Anon 1004 -- Murphy was court-martialed. Fiscus should have been court-martialed.

Anonymous said...

A No Punishment court-martial is hardly a stiff court-martial...But, at least when he applies at McDonald's he'll have to answer yes to the question of whether he's been convicted of any crimes....But, on the other hand, based on what we now know of his character,he'd proably just lie out it.

Anonymous said...

"probably just lie about it" Darn computer

Phil Cave said...

Touche Touissant, he did claim VN service if I recollect.

John O'Connor said...

And the Croix de Guerre if I recall correctly.

TC said...

I was just joking about him being eligible for the Jobs for JAGs.

I stop reading once more than one military convict posts.

I love you too.

I have a tendency to feel the same way when I see a shyster hypocrite post on a fine blog without adding to the discussion. You know what I mean jellybean?

Why don't you go back to your cave troll.

Cloudesley Shovell said...

J O'C--I will politely disagree with your contention that the average citizen lacks the qualifications to discern the difference between qualified and unqualified lawyers.

Licensing schemes exist only to protect incumbents in a profession from competition. That's the way it's always been. That's the way it always will be. Yes, there are certain professions where health and safety concerns justify gov't licensing. They are extremely few in number. (come on, licensing for hairbraiders, sign hangers, interior decorators, etc--give me a break.)

As far as lawyers are concerned--Every lawyer out there with a license is utterly incompetent to practice in every area of law except that in which he specializes. Yet, somehow, clients manage to find the lawyer they need to satisfy their particular requirements. The average citizen can figure out which lawyer to hire, depending on whether he has a tort case, needs a will, is involved in a commercial real estate transaction, needs criminal defense, or needs representation at a court-martial, or needs to find just the right guy to file a habeas petition because he's a civilian being held by military authority in Iraq. How does the citizen do that? By reputation and recommendation. Licensing schemes do little or nothing to ensure competency; licensing primarily serves as a barrier to entry for the benefit of those already on the inside.

That being said, Col Murphy got what he deserved--the gov't gets to make the rules for its military officers.

Yrs humbly,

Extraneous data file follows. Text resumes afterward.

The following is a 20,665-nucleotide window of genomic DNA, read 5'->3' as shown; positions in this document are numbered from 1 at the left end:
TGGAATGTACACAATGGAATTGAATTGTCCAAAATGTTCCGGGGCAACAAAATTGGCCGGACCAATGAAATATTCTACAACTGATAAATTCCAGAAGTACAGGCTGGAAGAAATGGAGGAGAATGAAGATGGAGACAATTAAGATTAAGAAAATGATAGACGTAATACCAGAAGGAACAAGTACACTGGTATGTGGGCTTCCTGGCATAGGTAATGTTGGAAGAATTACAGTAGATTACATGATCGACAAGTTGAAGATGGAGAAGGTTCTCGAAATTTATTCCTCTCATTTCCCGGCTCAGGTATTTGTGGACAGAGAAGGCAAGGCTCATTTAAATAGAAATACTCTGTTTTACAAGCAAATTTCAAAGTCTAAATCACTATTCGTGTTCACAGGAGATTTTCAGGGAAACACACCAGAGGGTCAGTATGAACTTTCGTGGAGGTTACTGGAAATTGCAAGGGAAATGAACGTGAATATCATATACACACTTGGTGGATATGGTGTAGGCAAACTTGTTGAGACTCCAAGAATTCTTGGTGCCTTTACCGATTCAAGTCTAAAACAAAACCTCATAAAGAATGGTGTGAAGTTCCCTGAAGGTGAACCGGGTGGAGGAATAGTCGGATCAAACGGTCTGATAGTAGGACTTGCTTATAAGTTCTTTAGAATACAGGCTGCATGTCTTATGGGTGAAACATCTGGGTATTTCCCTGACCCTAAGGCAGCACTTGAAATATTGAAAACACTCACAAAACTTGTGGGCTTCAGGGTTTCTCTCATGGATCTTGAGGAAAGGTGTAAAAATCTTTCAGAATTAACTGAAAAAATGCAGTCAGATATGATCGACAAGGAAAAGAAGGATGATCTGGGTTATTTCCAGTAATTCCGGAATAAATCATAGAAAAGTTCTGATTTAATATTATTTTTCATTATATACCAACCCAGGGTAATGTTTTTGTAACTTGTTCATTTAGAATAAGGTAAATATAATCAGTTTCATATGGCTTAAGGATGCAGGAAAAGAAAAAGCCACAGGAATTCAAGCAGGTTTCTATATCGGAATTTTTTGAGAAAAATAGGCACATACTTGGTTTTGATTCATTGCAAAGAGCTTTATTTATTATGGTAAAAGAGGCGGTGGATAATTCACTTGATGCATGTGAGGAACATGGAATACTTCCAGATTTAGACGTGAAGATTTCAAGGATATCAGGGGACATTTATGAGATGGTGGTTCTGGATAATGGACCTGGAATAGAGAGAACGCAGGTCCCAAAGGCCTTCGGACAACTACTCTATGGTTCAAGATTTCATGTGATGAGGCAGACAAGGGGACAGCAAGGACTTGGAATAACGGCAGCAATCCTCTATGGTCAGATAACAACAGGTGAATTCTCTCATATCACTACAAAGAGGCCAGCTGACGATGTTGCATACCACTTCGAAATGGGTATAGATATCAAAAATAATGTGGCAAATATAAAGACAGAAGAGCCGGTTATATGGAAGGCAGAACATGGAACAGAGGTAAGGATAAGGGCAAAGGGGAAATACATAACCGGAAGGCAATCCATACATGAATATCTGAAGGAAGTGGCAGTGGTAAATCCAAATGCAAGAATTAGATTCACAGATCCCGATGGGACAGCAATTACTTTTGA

Anonymous said...

One of the most important aspects of licensing in most professions is DISIPLINE. True there are a lot of crappy lawyers out there, but if there isn’t a system to discipline out-and-out reckless or dishonest lawyers the public would lose what little respect they have for lawyers.

True licensing probably isn’t a big deal for hairdressers, but for doctors, lawyers, and general contractors it’s necessary to have some governing body to strip the incompetent ones of their license. This serves to warn the public of the truly bad ones.

Would you want to go to a doctor who’s license had been suspended or revoked? Of course not, because everyone knows that he must be totally incompetent or a crook. It takes a while and a few people have to be scammed to discover that a lawyer is crooked. Without licensing a crappy lawyer or doctor or general contractor could screw over a bunch of people and then just move to another area and start all over again.

Soon to be 2nd Lt Murphy (or better yet, UO separated Murphy) must have screwed up pretty bad to have his license suspended. Do you think he would have been accepted into the AF JAG corp if they had known about that? I’m sure Mrs. Murphy will say that he had an outstanding career and that licensing would have unduly kept him out, but the fact is he is a liar and must have really screwed some client to have had his license suspended. And in the end he harmed AF JAG by rising so high and brazenly violating one of the most basic rules. He truly put “Service Before Self”

Anonymous said...

Unreal, to say the least. I am sick and tired of these JAG "officer" getting away with everything. You know damn well if it would have been and NCO that they would have been put under the jail. Number one he should have never had a security clearance. OPM needs to go back and get every SF 86 that he ever did and look at the back ground check that were done by DSS. What about any case that he was on as a JAG?? Will they get a retrial? Also records can be seen behind closed doors because the Judge at the Court Marital has the clearance to see them or they can be declassified. I am sure a Security Information File was completed on Murphy b/c a person cannot be processed for court martial when the hold a TS/SCI and that is in AFI 31-501. He would have also had to do an AF 2587 Security Termination briefing. Lying on a security investigation is enough to get another court martial or at least an Article 15. He must have the AFCAF in his back pocket or at least SAF Gates.

Just goes to show that if you are in the good ole boy network you can do anything and come out spotless. Why wasn't this on the news?? Hush just like the Major Jill Metzger case. Lie and you will get paid...and paid big.

Anonymous said...


You are truly a class act. Your contributions to the betterment of the military justice system are simply extraordinary. We all wait with baited breath for your next enlightening offering.